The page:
It’s quite obvious why the reporting is limited, because you cannot influence anything other than your goal – and this goal can only be set the campaign level and can only be changed to “maximize conversion value” or a “targetROAS” value. If Google kept the reporting while reducing the controls, it would agitate users because they would see problems or opportunities and not be able to address them. Without transparency, users are more likely to give up control because they can’t see what is occurring.

But why bother with such details?

So why would you need a search term report anyway?

Because it’s your data after all, and you can use it as a source for other ad formats such as text ads. It might also be used for optimizing your onsite search or discovering new products, brands etc. that your clients are looking for. Also, you can find out what circumstances led to triggering your ad. 

Why would you need to know where your ads were displayed (placements), or on which devices?  When you know how your target group is set up, then you know which devices work best for reaching your audience, which ads to use and what conditions you have. Besides that, only you – and not Google – know the individual margins of your items and only you know best which other aspects – such as availability of different sizes or styles, sales, return rates etc. – should be imported. Simply put, you know your business best, you know how the customer journey looks for your products, what kind of data can be used and in which way in order to improve your performance. This is necessary to know and has to be brought into the Google Ads management to get the best out of it. If you sacrifice such things as customization, transparency and control, you also sacrifice plenty of possibilities to diversify and show how great your brand, product, website or merchant is!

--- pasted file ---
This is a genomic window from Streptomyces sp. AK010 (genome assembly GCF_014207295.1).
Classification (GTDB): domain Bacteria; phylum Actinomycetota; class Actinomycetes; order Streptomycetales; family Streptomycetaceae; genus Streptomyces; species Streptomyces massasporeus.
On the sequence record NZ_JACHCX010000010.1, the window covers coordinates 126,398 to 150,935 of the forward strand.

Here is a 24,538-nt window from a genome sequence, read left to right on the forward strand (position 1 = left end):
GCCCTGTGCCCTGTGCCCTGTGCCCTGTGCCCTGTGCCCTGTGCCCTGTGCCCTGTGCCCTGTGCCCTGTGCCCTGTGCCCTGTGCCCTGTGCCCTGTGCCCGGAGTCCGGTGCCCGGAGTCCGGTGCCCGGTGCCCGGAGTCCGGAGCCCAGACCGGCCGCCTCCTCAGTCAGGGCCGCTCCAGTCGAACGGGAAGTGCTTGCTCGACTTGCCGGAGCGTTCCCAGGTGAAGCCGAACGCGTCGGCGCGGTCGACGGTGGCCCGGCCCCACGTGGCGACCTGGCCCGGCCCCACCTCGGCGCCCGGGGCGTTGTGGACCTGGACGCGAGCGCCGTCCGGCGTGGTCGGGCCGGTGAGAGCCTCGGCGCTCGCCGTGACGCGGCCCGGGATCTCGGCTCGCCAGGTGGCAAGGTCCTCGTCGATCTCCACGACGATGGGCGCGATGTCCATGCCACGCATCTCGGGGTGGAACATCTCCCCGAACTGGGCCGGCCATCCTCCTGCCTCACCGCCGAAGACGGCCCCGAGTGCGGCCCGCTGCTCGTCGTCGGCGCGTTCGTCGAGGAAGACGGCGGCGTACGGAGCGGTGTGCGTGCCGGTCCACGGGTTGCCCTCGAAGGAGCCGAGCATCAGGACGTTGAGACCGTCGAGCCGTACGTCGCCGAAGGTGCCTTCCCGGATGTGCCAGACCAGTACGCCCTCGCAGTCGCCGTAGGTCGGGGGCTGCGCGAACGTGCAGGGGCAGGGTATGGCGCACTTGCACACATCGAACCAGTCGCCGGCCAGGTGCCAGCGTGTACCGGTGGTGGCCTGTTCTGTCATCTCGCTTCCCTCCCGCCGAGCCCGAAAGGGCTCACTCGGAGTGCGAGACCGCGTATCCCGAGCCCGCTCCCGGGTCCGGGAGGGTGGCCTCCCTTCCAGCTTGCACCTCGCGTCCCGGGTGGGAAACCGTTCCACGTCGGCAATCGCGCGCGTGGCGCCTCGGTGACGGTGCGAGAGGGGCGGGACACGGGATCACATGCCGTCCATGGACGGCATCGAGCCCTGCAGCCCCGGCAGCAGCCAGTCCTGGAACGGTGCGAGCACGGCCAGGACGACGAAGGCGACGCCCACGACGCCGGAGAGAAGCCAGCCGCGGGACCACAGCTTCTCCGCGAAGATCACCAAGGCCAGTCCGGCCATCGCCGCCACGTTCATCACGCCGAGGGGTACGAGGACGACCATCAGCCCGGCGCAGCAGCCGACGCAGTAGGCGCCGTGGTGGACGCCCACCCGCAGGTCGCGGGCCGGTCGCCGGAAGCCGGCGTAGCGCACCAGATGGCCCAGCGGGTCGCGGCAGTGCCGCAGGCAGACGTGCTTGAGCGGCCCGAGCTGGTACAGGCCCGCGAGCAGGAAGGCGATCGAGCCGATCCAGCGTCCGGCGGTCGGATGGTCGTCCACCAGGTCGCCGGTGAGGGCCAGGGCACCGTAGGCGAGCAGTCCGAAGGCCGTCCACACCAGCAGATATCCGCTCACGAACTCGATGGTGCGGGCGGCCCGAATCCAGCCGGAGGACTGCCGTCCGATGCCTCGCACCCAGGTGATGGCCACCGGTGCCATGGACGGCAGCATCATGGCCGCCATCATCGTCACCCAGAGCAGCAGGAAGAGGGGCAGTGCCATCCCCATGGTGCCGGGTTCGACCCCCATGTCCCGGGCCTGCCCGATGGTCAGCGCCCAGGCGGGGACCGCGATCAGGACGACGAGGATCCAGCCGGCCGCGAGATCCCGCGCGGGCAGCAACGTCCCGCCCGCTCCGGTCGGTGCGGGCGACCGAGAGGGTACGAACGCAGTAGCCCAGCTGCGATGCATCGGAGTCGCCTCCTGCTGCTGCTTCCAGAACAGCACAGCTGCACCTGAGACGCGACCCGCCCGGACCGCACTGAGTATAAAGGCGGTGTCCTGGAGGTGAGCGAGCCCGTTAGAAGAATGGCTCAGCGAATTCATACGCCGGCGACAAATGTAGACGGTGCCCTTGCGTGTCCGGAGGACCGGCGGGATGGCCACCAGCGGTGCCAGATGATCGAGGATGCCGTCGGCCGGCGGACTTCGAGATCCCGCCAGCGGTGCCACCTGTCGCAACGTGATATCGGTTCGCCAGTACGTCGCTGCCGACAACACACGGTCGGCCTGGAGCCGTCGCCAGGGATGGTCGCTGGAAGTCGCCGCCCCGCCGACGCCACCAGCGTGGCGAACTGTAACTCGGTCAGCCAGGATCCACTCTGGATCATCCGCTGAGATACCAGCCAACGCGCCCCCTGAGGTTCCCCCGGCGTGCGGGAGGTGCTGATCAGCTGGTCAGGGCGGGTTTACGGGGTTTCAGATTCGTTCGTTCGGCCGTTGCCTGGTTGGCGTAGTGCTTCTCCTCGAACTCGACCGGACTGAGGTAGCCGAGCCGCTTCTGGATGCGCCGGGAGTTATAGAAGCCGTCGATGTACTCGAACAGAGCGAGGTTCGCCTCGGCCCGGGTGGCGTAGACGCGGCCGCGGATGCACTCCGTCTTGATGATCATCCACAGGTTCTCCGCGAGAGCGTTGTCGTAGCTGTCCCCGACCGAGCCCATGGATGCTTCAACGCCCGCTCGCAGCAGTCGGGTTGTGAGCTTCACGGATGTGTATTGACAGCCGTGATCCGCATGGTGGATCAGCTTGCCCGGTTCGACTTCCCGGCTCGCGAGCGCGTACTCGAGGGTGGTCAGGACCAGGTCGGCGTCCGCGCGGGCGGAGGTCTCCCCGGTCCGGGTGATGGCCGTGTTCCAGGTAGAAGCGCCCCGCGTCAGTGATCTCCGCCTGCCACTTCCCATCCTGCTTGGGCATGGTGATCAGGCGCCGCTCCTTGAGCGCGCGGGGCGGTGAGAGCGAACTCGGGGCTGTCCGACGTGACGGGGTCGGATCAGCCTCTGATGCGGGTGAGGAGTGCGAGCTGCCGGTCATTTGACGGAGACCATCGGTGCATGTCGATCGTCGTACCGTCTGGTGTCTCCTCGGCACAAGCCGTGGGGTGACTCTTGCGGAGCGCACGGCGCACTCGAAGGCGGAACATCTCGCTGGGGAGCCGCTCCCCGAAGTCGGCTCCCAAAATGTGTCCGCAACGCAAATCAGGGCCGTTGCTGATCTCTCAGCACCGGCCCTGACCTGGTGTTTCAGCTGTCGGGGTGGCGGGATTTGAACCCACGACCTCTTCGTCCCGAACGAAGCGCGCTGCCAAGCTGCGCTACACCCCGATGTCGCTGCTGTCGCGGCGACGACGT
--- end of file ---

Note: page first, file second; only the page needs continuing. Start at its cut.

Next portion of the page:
If you are not concerned yet, let me put it more bluntly: Would you give someone a blank check who is earning money based on the spends you make? Because this is what you are actually doing when using Smart Shopping campaigns.

But still, maybe I am a little too negative regarding this format, so let’s have a closer look and check out how SSC works in real accounts. Here are different cases of merchants from various industries – with different sizes in terms of budget and items, and also varied in terms of target country and assortment.

Case I: Small Business | B2C

A handful of items is managed via Smart Shopping campaigns.

Looking at clicks and conversions within Google Ads, you can not really determine when the Smart Shopping campaigns were being activated (the screenshot only shows the performance of the items managed by Smart Shopping campaigns). On the other hand, impressions and ROAS give us a much clearer picture:

Seeing the impressions graph already let’s you determine when the Smart Shopping campaigns were started. It gets noisy at the start  and declines after one or two weeks again. If you compare ROAS and conversions vs. the additional reach and clicks, it becomes obvious that the uplift was moderate to low.

Case II: Large Business | B2C

All items (>500,000) are managed by Smart Shopping campaigns.

Since Smart Shopping campaigns started you can see significant noise regarding impressions while a significant increase of the conversion value per cost (a.k.a ROAS) is visible as well:

However, I have to point out that we are comparing apples with oranges in this case. We are comparing Smart Shopping campaigns with standard Shopping campaigns and these are two different formats with different placements. Moreover, the merchant set different goals when he started to use Smart Shopping campaigns, which further invalidates one-to-one comparison.

Also, the merchant has two other accounts and runs them via different Shopping comparison sites where some traffic is getting funneled to. The merchant was working with more or less granular goals spreading from lower to higher ROAS goals, including margin and return information. This was sacrificed in order to follow a more general outcome where the true profitability of the campaign is unknown.